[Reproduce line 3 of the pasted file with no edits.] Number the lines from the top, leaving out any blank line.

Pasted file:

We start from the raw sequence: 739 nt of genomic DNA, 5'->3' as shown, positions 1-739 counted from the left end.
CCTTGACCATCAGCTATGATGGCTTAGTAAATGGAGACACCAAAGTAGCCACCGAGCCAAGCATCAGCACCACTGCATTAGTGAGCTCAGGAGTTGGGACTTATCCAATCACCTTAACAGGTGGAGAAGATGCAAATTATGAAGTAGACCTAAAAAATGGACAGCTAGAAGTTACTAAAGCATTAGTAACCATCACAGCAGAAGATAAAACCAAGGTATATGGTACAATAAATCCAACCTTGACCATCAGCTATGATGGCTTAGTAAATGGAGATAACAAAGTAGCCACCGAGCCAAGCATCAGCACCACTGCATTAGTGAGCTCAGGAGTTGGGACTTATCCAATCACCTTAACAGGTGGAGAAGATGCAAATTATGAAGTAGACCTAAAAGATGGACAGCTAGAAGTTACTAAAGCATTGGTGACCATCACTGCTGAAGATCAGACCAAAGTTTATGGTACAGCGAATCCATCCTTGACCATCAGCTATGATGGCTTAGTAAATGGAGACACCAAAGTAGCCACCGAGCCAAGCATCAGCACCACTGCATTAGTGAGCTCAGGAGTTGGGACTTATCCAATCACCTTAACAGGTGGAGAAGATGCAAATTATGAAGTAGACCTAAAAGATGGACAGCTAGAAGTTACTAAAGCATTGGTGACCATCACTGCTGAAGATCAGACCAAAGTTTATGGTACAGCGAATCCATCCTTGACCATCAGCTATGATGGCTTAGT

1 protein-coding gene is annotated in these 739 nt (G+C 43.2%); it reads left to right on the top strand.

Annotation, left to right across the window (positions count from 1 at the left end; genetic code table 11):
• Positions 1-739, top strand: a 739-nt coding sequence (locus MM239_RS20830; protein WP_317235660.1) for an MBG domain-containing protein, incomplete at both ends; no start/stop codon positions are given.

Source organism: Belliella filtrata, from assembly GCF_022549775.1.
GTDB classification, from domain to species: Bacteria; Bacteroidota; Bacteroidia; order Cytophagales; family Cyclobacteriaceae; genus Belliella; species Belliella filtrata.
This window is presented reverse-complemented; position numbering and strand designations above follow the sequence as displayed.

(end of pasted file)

1 protein-coding gene is annotated in these 739 nt (G+C 43.2%); it reads left to right on the top strand.